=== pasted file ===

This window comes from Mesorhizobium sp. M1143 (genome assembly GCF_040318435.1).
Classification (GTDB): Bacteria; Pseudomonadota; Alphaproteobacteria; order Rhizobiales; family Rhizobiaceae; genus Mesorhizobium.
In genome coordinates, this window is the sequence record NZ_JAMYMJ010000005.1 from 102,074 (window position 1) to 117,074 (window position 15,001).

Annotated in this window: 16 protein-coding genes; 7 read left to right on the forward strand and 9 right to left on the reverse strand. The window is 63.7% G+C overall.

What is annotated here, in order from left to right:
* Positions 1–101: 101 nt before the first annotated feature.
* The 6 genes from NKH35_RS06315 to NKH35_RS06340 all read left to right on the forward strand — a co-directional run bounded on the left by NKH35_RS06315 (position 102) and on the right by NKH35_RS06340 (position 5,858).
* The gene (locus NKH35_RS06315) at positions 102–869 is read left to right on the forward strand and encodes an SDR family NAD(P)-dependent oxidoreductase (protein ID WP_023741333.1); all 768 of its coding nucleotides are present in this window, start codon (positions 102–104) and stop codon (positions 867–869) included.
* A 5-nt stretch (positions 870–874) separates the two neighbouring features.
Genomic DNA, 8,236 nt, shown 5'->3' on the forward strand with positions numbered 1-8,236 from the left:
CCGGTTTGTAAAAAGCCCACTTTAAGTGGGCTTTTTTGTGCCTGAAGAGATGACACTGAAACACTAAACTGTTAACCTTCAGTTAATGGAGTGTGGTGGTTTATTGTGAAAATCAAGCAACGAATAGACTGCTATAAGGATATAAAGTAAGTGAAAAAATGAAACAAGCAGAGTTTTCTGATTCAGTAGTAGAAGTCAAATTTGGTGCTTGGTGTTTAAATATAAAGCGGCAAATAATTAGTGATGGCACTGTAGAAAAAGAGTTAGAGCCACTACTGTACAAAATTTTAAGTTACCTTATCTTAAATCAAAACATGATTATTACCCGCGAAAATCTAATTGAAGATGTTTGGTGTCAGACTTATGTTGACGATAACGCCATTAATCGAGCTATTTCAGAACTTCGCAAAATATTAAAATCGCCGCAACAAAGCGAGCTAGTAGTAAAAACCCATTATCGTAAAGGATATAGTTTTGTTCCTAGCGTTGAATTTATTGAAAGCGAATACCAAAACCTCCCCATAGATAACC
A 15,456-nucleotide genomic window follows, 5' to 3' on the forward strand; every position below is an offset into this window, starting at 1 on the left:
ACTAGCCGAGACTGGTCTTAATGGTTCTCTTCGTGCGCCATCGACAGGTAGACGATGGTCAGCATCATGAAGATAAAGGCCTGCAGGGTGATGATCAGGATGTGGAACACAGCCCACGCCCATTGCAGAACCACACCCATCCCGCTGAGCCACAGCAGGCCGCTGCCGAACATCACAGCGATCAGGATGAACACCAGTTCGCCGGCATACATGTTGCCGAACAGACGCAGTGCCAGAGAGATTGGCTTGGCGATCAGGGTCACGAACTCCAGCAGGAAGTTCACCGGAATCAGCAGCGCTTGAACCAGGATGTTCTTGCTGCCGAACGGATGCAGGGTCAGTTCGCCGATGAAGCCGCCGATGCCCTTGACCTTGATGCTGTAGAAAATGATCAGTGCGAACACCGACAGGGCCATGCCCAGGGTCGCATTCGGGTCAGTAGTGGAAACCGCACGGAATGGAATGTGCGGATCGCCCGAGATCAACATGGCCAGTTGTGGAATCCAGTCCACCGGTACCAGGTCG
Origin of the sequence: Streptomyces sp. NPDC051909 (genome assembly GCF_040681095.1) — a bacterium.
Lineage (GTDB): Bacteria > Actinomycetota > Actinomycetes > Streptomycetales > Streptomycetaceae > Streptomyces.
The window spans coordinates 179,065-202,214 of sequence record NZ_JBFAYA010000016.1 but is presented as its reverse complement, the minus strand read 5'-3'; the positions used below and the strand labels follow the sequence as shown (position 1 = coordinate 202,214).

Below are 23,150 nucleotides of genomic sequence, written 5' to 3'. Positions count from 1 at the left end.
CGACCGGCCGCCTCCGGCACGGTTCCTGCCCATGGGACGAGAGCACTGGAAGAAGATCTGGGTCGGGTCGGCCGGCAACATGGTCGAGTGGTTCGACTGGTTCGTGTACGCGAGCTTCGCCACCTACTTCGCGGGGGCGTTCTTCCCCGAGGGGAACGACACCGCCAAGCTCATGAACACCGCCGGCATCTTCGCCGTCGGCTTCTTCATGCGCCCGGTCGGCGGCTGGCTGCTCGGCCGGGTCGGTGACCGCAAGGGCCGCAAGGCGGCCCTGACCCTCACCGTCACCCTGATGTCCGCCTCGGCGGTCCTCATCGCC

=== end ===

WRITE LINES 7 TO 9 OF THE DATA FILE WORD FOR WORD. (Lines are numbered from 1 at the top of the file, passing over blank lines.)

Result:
* The 6 genes from NKH35_RS06315 to NKH35_RS06340 all read left to right on the forward strand — a co-directional run bounded on the left by NKH35_RS06315 (position 102) and on the right by NKH35_RS06340 (position 5,858).
* The gene (locus NKH35_RS06315) at positions 102–869 is read left to right on the forward strand and encodes an SDR family NAD(P)-dependent oxidoreductase (protein ID WP_023741333.1); all 768 of its coding nucleotides are present in this window, start codon (positions 102–104) and stop codon (positions 867–869) included.
* A 5-nt stretch (positions 870–874) separates the two neighbouring features.